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Purpose and contents: As a PhD candidate you will need to develop theory in one way or the other. It is therefore important to understand what theory is, in which types it comes along and what differentiates theories proper from proximate constructs such as models and frameworks, which themselves may constitute important, valuable and significant conceptual contributions.
Based on this understanding, participants will get to know types of conceptual papers and discuss criteria for assessing theoretical contributions. Accordingly, this module aims to deepen participants’ appreciation of theory building and to assist them in crafting potentially valuable and effective conceptual research papers. This module will also encourage participants to improve their analytical abilities to critically evaluate contemporary management research. This course combines lectures with group exercises, critical discussions, and participant presentations.
After this course students will be able to:
The course is offered in an intensive, blocked format that combines traditional lectures with group exercises, critical discussions, and participant presentations. Students should complete readings prior to attending the relevant session.
DAY 1: September 24, 2019
9.00- 9.30 Welcome
9.30 -12.30 Foundations of Theory Building, Theory Types, Paper Types
14.00-18:00 Student Workshop: Defining your theoretical contribution
DAY 2: September 25, 2019
9.00 -12.30 Strategies to Make Contributions
14.00-18:00 Student Conference: Presenting your theoretical contribution
DAY 3: September 26, 2019
9.00 -12.30 Paper Submission, Processing, and Reviewer Handling -- Reconstructing the Journey and Evolution of the 2016 Albers et al. Journal of Management article
14.00-18:00 Student Workshop: AMR Best Paper Analysis:
DAY 4: September 27, 2019
9.00 – 12.00 Learning from AMR Best Papers
12.00 – 12.30 Evaluation and Farewell
Required readings prior to the course (read with a focus on the architecture of the article, not necessarily the contents):
For days 1 and 2:
Suarez, F. F., & Lanzolla, G. (2007). The Role of Environmental Dynamics in Building a First Mover Advantage Theory. Academy of Management Review, 32(2), 377-392.
For days 3 and 4:
Original, initial submission of: Albers, S., Wohlgezogen, F., & Zajac, E. J. 2016. Strategic Alliance Structures: An Organization Design Perspective. Journal of Management, 42(3): 582-614. [text will be provided by the lecturers]
Further useful readings:
Alvesson, M. & Sandberg, J. 2013. Constructing research questions: doing interesting research. Thousand Oaks, CA: Sage Publications.
Bacharach, S. B. 1989. Organizational Theories: Some Criteria for Evaluation. Academy of Management Review, 14(4): 496-515.
Bunge, M. A. 1996. Finding Philosophy in Social Science. New Haven, Conn.: Yale University Press.
Corley, K. G. & Gioia, D. A. 2011. Building Theory about Theory Building: What Constitutes a Theoretical Contribution? Academy of Management Review, 36(1): 12-32.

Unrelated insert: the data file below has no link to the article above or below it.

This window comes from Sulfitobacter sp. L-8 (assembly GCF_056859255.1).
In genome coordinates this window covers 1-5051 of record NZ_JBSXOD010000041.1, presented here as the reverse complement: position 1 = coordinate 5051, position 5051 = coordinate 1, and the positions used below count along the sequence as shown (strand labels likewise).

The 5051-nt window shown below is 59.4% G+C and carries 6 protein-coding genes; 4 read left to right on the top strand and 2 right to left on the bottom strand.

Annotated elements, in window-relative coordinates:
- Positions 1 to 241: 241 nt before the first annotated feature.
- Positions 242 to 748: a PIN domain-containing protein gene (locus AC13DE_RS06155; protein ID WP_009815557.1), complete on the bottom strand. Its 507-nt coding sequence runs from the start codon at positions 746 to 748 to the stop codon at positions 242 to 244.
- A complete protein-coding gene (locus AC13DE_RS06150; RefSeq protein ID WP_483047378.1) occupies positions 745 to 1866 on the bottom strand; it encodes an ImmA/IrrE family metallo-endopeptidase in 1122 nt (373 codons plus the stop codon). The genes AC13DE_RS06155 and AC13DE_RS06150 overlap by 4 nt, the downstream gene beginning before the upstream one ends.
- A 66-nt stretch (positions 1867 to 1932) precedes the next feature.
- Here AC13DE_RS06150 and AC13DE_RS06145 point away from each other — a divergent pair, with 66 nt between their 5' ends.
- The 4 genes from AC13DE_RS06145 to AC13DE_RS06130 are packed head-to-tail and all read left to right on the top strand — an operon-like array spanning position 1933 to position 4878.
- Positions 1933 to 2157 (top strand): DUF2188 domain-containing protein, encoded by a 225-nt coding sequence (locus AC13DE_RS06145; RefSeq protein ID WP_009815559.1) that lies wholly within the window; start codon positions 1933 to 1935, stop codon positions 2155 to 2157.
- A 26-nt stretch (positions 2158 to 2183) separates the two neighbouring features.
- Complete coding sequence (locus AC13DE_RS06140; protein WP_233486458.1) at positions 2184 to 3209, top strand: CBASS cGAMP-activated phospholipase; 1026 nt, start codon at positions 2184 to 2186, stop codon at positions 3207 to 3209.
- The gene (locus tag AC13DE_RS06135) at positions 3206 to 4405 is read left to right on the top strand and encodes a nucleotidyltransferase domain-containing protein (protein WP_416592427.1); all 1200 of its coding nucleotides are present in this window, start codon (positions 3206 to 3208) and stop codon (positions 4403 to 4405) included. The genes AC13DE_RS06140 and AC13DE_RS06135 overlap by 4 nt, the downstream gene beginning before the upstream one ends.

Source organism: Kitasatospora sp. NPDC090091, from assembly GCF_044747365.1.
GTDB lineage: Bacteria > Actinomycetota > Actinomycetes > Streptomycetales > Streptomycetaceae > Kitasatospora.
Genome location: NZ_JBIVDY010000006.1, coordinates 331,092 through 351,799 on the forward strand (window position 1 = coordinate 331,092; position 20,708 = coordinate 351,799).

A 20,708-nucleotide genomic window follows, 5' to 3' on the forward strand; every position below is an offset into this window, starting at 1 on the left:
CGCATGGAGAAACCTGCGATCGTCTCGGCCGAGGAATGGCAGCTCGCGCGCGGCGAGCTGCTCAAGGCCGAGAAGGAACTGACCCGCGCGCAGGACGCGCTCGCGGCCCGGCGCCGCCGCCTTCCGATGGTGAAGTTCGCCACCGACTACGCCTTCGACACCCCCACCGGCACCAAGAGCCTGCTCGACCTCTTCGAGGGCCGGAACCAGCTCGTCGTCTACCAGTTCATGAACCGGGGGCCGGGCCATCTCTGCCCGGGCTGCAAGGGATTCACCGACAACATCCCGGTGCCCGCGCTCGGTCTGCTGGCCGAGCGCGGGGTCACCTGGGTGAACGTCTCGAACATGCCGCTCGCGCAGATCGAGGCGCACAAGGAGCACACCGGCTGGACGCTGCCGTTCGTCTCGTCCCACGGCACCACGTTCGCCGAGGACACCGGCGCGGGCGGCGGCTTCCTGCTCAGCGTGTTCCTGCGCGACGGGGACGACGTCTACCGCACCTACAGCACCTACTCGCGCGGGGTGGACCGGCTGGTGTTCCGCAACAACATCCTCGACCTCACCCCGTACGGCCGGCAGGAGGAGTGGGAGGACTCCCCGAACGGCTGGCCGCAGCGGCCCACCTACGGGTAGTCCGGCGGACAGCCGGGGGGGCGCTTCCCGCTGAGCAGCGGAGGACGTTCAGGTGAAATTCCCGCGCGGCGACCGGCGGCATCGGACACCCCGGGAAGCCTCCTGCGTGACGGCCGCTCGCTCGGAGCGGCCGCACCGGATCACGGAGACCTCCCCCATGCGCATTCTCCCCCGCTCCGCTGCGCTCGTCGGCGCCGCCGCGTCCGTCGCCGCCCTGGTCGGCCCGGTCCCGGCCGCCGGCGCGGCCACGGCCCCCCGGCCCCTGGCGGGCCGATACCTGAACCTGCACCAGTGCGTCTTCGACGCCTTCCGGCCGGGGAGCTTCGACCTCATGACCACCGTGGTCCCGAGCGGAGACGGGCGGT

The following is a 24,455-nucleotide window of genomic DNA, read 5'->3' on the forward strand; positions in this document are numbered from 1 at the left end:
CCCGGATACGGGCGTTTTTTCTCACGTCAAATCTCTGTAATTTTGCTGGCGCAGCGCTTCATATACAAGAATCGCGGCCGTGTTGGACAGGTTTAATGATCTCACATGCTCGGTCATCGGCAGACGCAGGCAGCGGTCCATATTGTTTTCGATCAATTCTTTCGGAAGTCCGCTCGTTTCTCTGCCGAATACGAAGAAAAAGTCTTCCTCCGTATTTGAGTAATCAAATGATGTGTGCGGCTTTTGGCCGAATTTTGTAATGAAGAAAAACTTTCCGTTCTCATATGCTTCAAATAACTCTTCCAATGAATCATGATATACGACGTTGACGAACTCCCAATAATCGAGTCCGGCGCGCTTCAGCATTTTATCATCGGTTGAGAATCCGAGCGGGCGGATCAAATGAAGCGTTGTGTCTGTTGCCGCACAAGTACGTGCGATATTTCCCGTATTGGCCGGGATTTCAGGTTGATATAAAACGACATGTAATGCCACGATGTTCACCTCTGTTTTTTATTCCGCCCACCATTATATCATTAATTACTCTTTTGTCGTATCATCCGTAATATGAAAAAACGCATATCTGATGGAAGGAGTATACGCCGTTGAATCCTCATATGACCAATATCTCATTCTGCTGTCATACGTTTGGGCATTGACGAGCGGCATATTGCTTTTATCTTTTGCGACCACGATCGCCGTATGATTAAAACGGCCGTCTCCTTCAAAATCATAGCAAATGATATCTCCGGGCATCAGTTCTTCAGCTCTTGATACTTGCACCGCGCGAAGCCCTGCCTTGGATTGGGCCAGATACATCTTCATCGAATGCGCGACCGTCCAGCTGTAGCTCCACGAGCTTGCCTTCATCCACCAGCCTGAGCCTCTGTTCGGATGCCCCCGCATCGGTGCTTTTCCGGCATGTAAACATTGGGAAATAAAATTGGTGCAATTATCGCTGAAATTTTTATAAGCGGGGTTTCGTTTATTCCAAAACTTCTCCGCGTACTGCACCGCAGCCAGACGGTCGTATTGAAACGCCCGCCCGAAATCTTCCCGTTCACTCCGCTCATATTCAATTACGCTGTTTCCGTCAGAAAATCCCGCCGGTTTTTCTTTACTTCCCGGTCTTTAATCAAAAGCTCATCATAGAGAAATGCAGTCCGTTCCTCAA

Cornelissen, J. (2017). Editor’s Comments: Developing Propositions, a Process Model, or a Typology? Addressing the Challenges of Writing Theory Without a Boilerplate. Academy of Management Review, 42(1), 1-9.
Grant, A. M., & Pollock, T. G. 2011. Publishing in AMJ—Part 3: Setting the Hook. Academy of Management Journal, 54(5): 873-879.
Lange, D., & Pfarrer, M. D. (2017). Editors’ Comments: Sense and Structure—The Core Building Blocks of an AMR Article. Academy of Management Review, 42(3), 407-416. doi:10.5465/amr.2016.0225
Whetten, D. A. 1989. What Constitutes A Theoretical Contribution? Academy of Management Review, 14(4): 490-495.
Evaluation/Assessment: There are three component parts to the assessment which are due on September 16 and in October 21, 2019.
Component 1: Participants will complete a project proposal for a conceptual research paper. This will be an individual piece of assessment. The proposal will include a problem statement, objective, short description of its structure, and intended contribution (length: 1000 words max.) and a brief Powerpoint presentation that summarizes these main points (5 slides max.). This assignment is worth 30% of the final grade. The proposal must be submitted by September 16, 2019 via E-Mail to firstname.lastname@example.org (i.e. prior to the course). Supporting sources: Grant & Pollock (2011) and Lange & Pfarrer (2017).
Component 2: Participants prepare a revision plan for their project proposal that summarizes their action plan for its revision. This revision plan should explicitly related to (a) the key feedback points from the student workshop and conference, and (b) potential learnings from the course (length: 1000 words max.). An actual revision is NOT required. This will be an individual assessment worth 40% of the final grade. It must be submitted by October 14, 2019 via E-Mail to email@example.com (i.e. after the course).
Component 3: A reflective essay in which students will identify and critically analyze the immediate and long term value they believe they have got from the core component parts offered in this course. This assessment will account for 30% of the final grade and is due October 21, 2019 via E-Mail to firstname.lastname@example.org (i.e. after the course).
Credits: 4 ECTS
TIME AND LOCATION
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Ms. Nina Payen
EDEN Manager, EIASM - PASSAGE DU NORD - 19 - 1000 BRUSSELS - BELGIUM
Tel: +32 2 226 66 61 - Fax: +32 2 512 19 29